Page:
Eye Health: What Is Acute Glaucoma?

Eyesight is one of the greatest physical abilities that most people probably take for granted. It’s when it starts to go that you appreciate just how much you rely upon your sight for nearly everything you do. 

No one is immune from developing eye conditions, especially as we age. But most eye conditions are treatable if caught early. This includes acute glaucoma, a condition that can be treated and managed, but can also lead to long-term vision loss if it goes uncared for.

Here’s what you should know about the condition and why you want to find an eye doctor immediately if you suspect your eyesight is suffering:

What is Acute Glaucoma?

Glaucoma is a condition in which there is damage done to the eye’s optic nerve (the nerve that is responsible for sending messages from the eye to the brain). Most of the time, glaucoma is caused by an increase of pressure in the eye which can lead to a loss of vision and, in extreme cases, even blindness. 

What Causes Glaucoma?

There’s an area within the eye known as the “ciliary body” which produces a fluid that flows from the pupil toward the anterior chamber. Usually, this fluid drains out of the eyeball into the bloodstream through natural drainage channels, but if the channels become blocked, the pressure will build up. This pressure eventually damages the optic nerve located at the back of the eye. 

Types of Glaucoma

Chronic Open-Angle Glaucoma- this type of glaucoma is the most common and happens when the eye’s drainage channels narrow gradually. The main symptom is a gradual loss of vision which affects the peripheral vision first and eventually leads to tunnel vision.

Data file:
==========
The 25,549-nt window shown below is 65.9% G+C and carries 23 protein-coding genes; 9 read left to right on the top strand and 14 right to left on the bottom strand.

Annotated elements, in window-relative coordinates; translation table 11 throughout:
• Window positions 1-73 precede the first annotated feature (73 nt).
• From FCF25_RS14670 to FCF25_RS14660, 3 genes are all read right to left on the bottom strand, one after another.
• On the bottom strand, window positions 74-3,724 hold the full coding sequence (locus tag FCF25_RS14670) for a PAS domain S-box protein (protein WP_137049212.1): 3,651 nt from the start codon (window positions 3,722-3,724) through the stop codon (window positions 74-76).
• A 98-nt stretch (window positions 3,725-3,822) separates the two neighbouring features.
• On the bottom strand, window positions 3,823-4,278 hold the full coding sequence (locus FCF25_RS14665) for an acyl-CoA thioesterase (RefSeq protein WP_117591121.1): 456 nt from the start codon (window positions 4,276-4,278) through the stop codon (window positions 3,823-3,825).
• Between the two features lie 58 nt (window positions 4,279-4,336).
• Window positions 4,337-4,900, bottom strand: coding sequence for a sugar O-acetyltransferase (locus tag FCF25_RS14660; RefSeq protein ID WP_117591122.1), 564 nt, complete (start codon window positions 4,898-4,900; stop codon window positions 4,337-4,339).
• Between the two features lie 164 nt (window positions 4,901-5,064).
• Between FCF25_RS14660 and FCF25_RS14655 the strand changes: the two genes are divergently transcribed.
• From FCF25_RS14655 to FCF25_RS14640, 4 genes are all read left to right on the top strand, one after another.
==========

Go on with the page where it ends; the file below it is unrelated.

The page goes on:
Secondary Glaucoma- this type of glaucoma forms because of another disease such as a cataract. 

Congenital Glaucoma- this form of glaucoma is rare and is present at birth. 

Acute Angle-Closure Glaucoma- when the iris blocks the drainage channels, fluid can no longer flow and the pressure builds and builds. The patient might notice several symptoms, some of which might be severe. This acute glaucoma needs to be treated right away before permanent vision loss takes place. 

Symptoms of Acute Glaucoma

Symptoms of acute glaucoma may include some of the following:

-Blurred vision

-Sensitivity to light

-Persistent eye pain

-Seeing rainbow haloes around lights

-Eyes that feel firm and tender to the touch

-Possible vomiting and/or nausea

Risk Factors

Acute glaucoma occurs most often in the elderly, especially among patients who struggle with long-sightedness since they often struggle with narrow drainage angles within their eyes. 

Acute glaucoma is also most common among women, especially those who have the condition in their family history. 

How is Acute Glaucoma Treated?

If you suspect acute glaucoma or discover that you do have the condition, treatment should be sought immediately. Delayed treatment can result in a permanent loss of vision. 

Treatment might include a combination of medication and eye drops to reduce the pressure within the eye. Surgery may also be required to create new channels of drainage within the eye to relieve pressure. 

Learn More About Your Health

As you learn more about acute glaucoma, take some time to discover other helpful health-related articles on our site.

Find specific information as it pertains to women’s health, men’s health, and children’s health, and how you boost both your physical and mental well-being.